It is undisputed that procurement has evolved in the last decade – be it recessions, a pandemic, the Russia-Ukraine war – procurement has seen it all. With ever changing global dynamics and procurement’s role in businesses, it’s time to pause and reflect on what individual competencies we need for the crucial next 10 years.
In today’s scenario, procurement is not only about looking from a cost savings perspective, but much beyond that. A 360 degree procurement approach today means consideration of environmental, social, ethical, and economic issues within the buying process.
This definition, as easy as it sounds, raises a challenging question – are our procurement teams enabled to perform this? How can we perform and deliver a 360-degree procurement with traditional competencies?
To keep it with the trend procurement needs to focus on three broad competencies:
1. Moving from the traditional backbencher role to strategic level.
2. Capability in bringing a competitive advantage to the business.
3. Implementing and driving sustainability throughout the supply chain.
The report Sustainable Procurement Barometer 2021 by EcoVadis and Stanford Graduate School of Business states reducing risks, complying with existing regulations and delivering on corporate sustainability goals and commitments as the top three priorities within procurement organizations. This is an indication of a paradigm shift in procurement priorities and hence calls for a deep dive into the competencies required to fulfil them.
Reference – Ecovadis Sustainable Procurement Barometer 2021.
Navigating procurement priorities will require devoted efforts by businesses, HR professionals, and procurement leaders to map the competencies required for procurement in the current era.
The post-pandemic era has seen a war for skilled procurement talent and businesses are looking for professionals with multiple competencies beyond traditional procurement skills including knowledge around sustainability, social value, ESG, and ethical practices.
Today, if you put a search on LinkedIn with the keywords procurement your screen will be flooded with jobs with various additional elements in procurement. This reflects the changing landscape of procurement jobs and competencies.
Traversing this war will involve persistent efforts and will assist businesses to attract, retain, and develop talent internally.
With the recent advent of events, procurement has witnessed the need to re-visit and renew it’s avatar to cater to the changing demands and look into it’s most valuable asset – people.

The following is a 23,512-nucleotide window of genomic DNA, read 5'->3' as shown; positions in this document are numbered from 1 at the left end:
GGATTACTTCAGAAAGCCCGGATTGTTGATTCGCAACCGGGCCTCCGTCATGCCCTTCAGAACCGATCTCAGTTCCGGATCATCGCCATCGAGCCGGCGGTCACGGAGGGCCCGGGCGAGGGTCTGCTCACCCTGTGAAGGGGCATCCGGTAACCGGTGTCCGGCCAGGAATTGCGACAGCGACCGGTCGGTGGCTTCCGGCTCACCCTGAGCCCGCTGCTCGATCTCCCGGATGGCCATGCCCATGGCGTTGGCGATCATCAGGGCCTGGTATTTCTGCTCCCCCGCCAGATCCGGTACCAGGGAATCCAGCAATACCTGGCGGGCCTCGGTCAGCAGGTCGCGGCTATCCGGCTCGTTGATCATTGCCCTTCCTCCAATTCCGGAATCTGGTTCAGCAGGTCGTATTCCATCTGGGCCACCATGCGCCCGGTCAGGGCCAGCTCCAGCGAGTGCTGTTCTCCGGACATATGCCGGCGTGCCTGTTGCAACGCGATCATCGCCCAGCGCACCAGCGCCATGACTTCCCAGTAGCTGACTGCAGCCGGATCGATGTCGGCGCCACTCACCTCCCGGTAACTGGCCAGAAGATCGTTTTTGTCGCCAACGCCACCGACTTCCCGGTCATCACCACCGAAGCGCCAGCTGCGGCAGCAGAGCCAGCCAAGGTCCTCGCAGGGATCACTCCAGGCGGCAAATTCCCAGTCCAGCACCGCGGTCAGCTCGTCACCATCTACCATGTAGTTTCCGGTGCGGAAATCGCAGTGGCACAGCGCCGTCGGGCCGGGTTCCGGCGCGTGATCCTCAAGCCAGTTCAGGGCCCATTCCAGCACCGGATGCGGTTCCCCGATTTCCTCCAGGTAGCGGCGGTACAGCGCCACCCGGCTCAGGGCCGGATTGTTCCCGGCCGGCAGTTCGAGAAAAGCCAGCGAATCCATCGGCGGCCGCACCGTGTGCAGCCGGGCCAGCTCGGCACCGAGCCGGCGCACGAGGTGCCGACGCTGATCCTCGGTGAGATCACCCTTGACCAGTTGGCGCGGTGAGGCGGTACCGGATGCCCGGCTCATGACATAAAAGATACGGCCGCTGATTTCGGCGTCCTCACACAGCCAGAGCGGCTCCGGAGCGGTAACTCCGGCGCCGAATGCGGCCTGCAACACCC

The below Sustainable Procurement Competency model is geared towards the changing requirements and competencies to develop and retain resources in procurement. This sets a reference to build on the existing procurement skills and competencies.
Tip: Procurement domain knowledge is primary, but skills and competencies are paramount!
Cognition oriented competencies – critical thinking, system thinking, supplier relationship and engagement management.
Social oriented competencies – communication skills, collaboration – internal and external, global mindset and cultural sensitivity.
Functional oriented competencies – source to contract (including category strategy), source to pay, data & systems, project management skills, sustainability know-how and sector know-how.
Meta-oriented competencies – entrepreneurial mindset, quick thinker, agile and change management.
To keep the pace with the exponential upward curve of the global change these competencies will be vital for professionals to elevate the forward-looking organisations continuing advancement and continue delivering for the business.
Supply Chain Sustainability School Impact Report 2022 states 92% of members said that they were interested in sustainability issues, followed by management skills (44%), procurement (41%), digital (25%), offsite (24%), lean (22%) and FIR (21%). Carbon, sustainability strategy and sustainable procurement are the top three subjects that our members want more training on, similar to last year.
The past two years have provided a challenging landscape for the construction industry, with the Ukrainian crisis now worsening an already difficult market. Consultant Researcher Sam Walker investigates how the industry can navigate these current, and incoming challenges.Read Article
With it being revealed that 7 in 10 local UK councils are struggling to fund their Net Zero transitions, Head of Consultancy James Cadman looks at why this must continue to be a priority for local councils, and what can be done to achieve it.Read Article
Women can provide a unique skillset and different perspectives, yet women only make up 12% of the construction industry workforce.Seeing women at all levels, and especially at leadership levels, improves diversity and inclusion throughout entire organisations, enabling greater innovation and productivity, and ultimately, a more resilient supply chain. Read Article